I wanted to make it easier to identify the thought. Usually, a well-trained CBT therapist would ask individual clients in their office, “What was going through your mind at the time?” Many clinicians can make this kind of questioning work well. However, there is risk of potential confusion. 

The person who walked past the grinning coworkers might say they were thinking “I just wanted to yell at them to go away”. Or maybe they were thinking, “Those two had big grins on their faces.” Those are thoughts, right? They certainly are, but notice that the thought of yelling at them was really an impulse. An impulse is the urge that goes with the emotions–to fight back when angry in this case.

Which Thought Caused My Emotion?

The reference to their big grins was more of a restatement of the situation. This is not a helpful thought that we can later inspect. And certainly not a thought that produced the emotion. To help identify the thought that caused the emotion, I developed something that I call “sentence stems.” 

For each emotion, there are a number of thoughts that are most likely to produce the emotion in question. If I am trying to identify a thought, I can start with the sentence stem. Then personalize it to my situation. Now I have a thought that matches what I was experiencing, that explains my emotion. I will now be able to examine closely in the future.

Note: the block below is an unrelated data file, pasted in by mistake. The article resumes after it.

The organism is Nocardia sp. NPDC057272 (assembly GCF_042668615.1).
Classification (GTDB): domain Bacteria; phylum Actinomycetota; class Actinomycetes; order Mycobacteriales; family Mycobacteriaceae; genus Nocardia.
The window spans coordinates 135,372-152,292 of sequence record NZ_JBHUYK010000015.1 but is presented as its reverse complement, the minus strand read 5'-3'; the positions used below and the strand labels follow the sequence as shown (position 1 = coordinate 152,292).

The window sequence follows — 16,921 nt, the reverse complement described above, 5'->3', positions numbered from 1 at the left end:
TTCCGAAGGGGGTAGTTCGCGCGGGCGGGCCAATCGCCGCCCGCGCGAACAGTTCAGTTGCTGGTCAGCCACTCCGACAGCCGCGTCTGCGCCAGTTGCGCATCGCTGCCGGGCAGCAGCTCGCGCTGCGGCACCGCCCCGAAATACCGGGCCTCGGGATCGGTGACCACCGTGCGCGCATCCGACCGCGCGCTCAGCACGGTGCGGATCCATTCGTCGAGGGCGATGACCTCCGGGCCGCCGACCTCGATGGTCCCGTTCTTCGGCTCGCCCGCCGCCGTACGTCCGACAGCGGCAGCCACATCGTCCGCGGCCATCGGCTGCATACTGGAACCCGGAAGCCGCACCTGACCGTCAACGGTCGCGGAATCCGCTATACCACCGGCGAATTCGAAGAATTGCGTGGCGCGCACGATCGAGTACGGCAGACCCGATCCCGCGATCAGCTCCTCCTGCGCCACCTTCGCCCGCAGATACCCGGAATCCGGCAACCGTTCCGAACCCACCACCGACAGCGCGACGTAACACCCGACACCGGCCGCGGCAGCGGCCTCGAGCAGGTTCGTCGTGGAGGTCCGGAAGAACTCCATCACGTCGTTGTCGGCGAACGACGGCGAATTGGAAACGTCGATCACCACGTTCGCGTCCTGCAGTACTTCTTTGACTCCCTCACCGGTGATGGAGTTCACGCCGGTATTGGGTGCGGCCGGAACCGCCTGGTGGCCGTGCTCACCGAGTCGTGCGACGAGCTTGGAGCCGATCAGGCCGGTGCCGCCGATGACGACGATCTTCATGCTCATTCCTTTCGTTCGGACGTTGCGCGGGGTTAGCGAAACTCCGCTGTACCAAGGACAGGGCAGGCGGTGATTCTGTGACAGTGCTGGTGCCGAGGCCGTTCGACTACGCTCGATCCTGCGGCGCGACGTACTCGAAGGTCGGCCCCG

Here are a couple examples of sentence stems:  

For anger:

  • ____ did it on purpose. 
  • ____ should not have done that. 
  • ____ did not respect me. 

For anxiety:

  • I might not be able to ____ 
  • They might think ____
  • What if ____

Performance and Precautions – P & P in STEPP

The two Ps in STEPP stand for performance and precaution. Performance are the things I say and do or don’t say and don’t do. Precautions, often called safety behaviors, are the things that I do to try to feel better that ultimately keep me stuck–things like comfort eating, substance use, blocking out my feelings. The fact that my performance does not match my impulses often is evidence that each of us possesses a high level of self-control. Meanwhile our precautions might seem like a way out of our struggles, but they just keep us believing we are unable to take on life’s challenges.

It All Comes Together

When we understand how all these pieces fit together, we can gather strength to handle those troubling emotions. When we look into the thoughts, we can often see that there are more accurate and helpful thoughts that could replace them, so have the opportunity to feel better. On the other hand, we can choose to form a new relationship with those troubling thoughts and learn to let them come and go. 

I hope that you have plenty of pleasant experiences to enjoy freely today. But any of us with strong troubling emotions might see a warm light of hope appear when we see that it was just a thought that was driving those troubling emotions. Sometimes, that is all it takes.